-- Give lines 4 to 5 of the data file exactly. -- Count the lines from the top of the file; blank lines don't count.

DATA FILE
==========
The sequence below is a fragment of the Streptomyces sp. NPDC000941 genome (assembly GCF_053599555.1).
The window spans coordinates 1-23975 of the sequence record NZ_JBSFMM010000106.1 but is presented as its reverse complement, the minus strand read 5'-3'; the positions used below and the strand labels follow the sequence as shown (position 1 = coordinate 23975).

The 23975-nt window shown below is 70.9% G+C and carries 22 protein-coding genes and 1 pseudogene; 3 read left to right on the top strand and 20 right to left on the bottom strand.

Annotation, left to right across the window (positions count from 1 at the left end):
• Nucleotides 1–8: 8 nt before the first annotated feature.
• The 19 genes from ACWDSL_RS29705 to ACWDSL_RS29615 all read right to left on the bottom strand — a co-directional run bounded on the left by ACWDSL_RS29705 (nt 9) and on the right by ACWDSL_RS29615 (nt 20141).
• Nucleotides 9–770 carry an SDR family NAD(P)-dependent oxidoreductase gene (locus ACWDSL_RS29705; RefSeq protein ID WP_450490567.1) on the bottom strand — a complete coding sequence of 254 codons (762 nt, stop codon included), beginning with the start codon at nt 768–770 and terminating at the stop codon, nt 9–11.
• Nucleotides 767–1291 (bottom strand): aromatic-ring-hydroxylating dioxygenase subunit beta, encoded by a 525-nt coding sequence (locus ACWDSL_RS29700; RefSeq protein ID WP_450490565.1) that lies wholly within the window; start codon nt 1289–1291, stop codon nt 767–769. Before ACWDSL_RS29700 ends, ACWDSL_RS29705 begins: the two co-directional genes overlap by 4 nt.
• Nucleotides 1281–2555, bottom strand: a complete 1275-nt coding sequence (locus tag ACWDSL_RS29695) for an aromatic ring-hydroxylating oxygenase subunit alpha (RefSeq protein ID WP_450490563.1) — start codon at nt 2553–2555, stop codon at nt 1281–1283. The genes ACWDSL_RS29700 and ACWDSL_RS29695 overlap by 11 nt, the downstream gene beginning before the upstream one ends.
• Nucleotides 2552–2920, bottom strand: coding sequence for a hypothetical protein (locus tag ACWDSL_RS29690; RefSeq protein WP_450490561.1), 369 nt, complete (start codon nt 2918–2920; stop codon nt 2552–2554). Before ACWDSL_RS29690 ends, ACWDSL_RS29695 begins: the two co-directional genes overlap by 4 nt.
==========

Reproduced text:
Annotation, left to right across the window (positions count from 1 at the left end):
• Nucleotides 1–8: 8 nt before the first annotated feature.